A three-word rule change quietly made to Congress’s newly-enacted lobby reform package was recently discovered that significantly reduces disclosure requirements for the earmarks each senator requests.
The new ethics bill, which was signed into law in September, purported to require members of both the House and Senate to make public a signed letter that included the name and address of the intended recipient, or location of any requested earmark.
The final bill, however, contained an exception for members of the Senate. Instead, senators who request earmarks are only required to make public a letter that verifies he or she has “no pecuniary interest” their request.
Steve Ellis, vice president of Taxpayers for Common Sense, said he caught the change when he met opposition from Senate Appropriation staff when he tried to obtain the public letters with the earmark information—they weren’t there. Instead, there were only “no pecuniary interest” letters on file. When he protested, he was told the law was being followed.
“So, there was a discrepancy between what the Appropriations committee was saying and what was supposed to be done,” Ellis said in a phone interview. This is what prompted Ellis to investigate.
Ellis later found that the law had been followed, but it wasn’t the law that had been touted to promote transparency in the earmarking process.
The only thing a senator is now required by law to do is to verify he or she has no financial interest in the earmarks he or she seeks. Ellis sarcastically called this an “I’m not a crook” statement.detailed explanation of the rule change on his website on September 25.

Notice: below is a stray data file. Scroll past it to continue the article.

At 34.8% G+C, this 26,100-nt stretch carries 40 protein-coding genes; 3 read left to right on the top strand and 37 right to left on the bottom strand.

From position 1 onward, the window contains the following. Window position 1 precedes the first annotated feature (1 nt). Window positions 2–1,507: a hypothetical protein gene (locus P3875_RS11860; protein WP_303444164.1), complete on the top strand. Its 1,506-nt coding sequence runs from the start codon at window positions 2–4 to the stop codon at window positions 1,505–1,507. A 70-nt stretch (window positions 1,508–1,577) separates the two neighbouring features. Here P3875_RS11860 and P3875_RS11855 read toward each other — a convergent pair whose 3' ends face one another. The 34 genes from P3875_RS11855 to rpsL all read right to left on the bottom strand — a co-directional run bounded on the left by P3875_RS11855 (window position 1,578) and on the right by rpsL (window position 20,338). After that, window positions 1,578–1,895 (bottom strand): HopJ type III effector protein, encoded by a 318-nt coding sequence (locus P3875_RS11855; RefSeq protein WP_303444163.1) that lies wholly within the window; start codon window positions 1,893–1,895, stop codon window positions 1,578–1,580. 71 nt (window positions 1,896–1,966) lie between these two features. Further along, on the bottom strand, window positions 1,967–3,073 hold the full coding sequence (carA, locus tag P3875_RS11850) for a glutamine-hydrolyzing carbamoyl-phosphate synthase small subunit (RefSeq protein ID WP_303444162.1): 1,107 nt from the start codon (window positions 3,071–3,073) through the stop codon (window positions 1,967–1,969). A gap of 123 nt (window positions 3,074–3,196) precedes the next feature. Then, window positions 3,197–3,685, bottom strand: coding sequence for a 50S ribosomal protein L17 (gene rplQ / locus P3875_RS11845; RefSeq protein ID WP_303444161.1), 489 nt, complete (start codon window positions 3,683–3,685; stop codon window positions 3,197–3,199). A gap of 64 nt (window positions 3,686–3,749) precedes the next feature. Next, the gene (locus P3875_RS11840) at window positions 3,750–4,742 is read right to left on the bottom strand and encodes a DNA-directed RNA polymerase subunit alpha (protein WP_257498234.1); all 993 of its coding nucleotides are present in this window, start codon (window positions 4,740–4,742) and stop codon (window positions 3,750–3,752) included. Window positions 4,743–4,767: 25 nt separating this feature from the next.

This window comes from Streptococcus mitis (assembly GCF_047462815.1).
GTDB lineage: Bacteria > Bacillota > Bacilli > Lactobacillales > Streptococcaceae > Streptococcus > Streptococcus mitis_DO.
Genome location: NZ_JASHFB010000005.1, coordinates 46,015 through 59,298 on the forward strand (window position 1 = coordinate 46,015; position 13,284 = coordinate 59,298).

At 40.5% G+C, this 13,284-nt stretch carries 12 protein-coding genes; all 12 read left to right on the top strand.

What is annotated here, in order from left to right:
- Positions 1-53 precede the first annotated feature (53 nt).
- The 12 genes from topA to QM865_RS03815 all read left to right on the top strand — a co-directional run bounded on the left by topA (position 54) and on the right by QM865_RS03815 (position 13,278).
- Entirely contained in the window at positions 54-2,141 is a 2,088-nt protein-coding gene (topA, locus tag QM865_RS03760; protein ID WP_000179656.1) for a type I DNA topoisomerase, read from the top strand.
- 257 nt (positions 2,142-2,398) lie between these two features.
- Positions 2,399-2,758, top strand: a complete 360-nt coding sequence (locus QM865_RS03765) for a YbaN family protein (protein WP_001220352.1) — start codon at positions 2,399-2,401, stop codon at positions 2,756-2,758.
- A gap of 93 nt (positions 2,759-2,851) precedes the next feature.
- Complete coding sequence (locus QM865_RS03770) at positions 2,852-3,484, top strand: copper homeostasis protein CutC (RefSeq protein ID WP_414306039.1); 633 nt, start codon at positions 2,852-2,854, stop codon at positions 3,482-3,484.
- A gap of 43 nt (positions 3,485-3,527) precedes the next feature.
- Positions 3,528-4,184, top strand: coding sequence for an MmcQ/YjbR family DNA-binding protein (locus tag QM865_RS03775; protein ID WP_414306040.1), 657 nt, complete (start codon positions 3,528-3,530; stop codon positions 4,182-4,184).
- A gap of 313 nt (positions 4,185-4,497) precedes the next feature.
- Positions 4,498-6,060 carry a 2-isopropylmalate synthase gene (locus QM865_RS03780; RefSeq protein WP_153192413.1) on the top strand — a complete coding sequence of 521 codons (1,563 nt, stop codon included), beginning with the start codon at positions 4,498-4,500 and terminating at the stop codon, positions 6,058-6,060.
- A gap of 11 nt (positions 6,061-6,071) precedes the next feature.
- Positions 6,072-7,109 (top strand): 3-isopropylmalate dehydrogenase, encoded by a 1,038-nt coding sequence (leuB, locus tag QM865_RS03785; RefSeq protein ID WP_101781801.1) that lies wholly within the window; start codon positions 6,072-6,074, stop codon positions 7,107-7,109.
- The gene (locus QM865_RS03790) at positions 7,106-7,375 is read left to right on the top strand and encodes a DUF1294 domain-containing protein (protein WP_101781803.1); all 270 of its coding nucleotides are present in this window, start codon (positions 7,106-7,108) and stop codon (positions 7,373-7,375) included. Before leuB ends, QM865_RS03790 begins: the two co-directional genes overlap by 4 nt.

Bill Allison, senior fellow of the Sunlight Foundation, said the change was a “disappointment that no one knew about until the last minute.” His organization utilizes the Internet to make government more transparent and has worked with Taxpayers for Common Sense to publish all earmarks in a free online, searchable database at www.Earmarkwatch.org.
Originally, when House and Senate versions of the bill passed from their separate chambers, both contained identical language regarding earmark reform. During negotiations between the House and Senate to work out differences between their bills-- called a “conference report”—a change was made to the Senate disclosure requirements.
“It was such a subtle change with huge ramifications. Just a couple words,” Ellis said. The conference process for this bill was not done in public view. This was largely because earmark-reform champions Republican Sens. Tom Coburn (Okla.) and Jim DeMint (S.C.) refused to participate due to suspicions that their reforms would be gutted.
As a result, differences were worked out and new rules were inserted in a back and forth negotiation process between the House and Senate that staffers call “ping-ponging.” Then the final version was signed by the President on September 14.
DeMint’s press secretary Wesley Denton laid the blame on both parties for letting this change slip by. “Democrats and Republicans alike want to give the appearance of earmark reform, but they don’t want to live by it.”
Senators have even been resistant to submitting the “no pecuniary interest” letters. On October 1, Chairman of the Armed Services Committee Sen. Carl Levin (D-Mich.) and Sen. John McCain (R-Ariz.) issued a joint letter to remind their colleagues there were “certifications” missing for earmark requests made in the defense authorization bill. The original deadline to turn the “no pecuniary interest” statements was September 14. It was extended to October 5.
Coburn’s spokesmen Jon Hart noted the change would also give House members a way to hide their earmarks. It “essentially creates a secret chamber for earmarking,” Hart said. “All the questionable earmarks now can easily be shuttled from the House to the Senate” to escape disclosure requirements.
“You might as well call it the Abramoff Corridor,” Hart joked.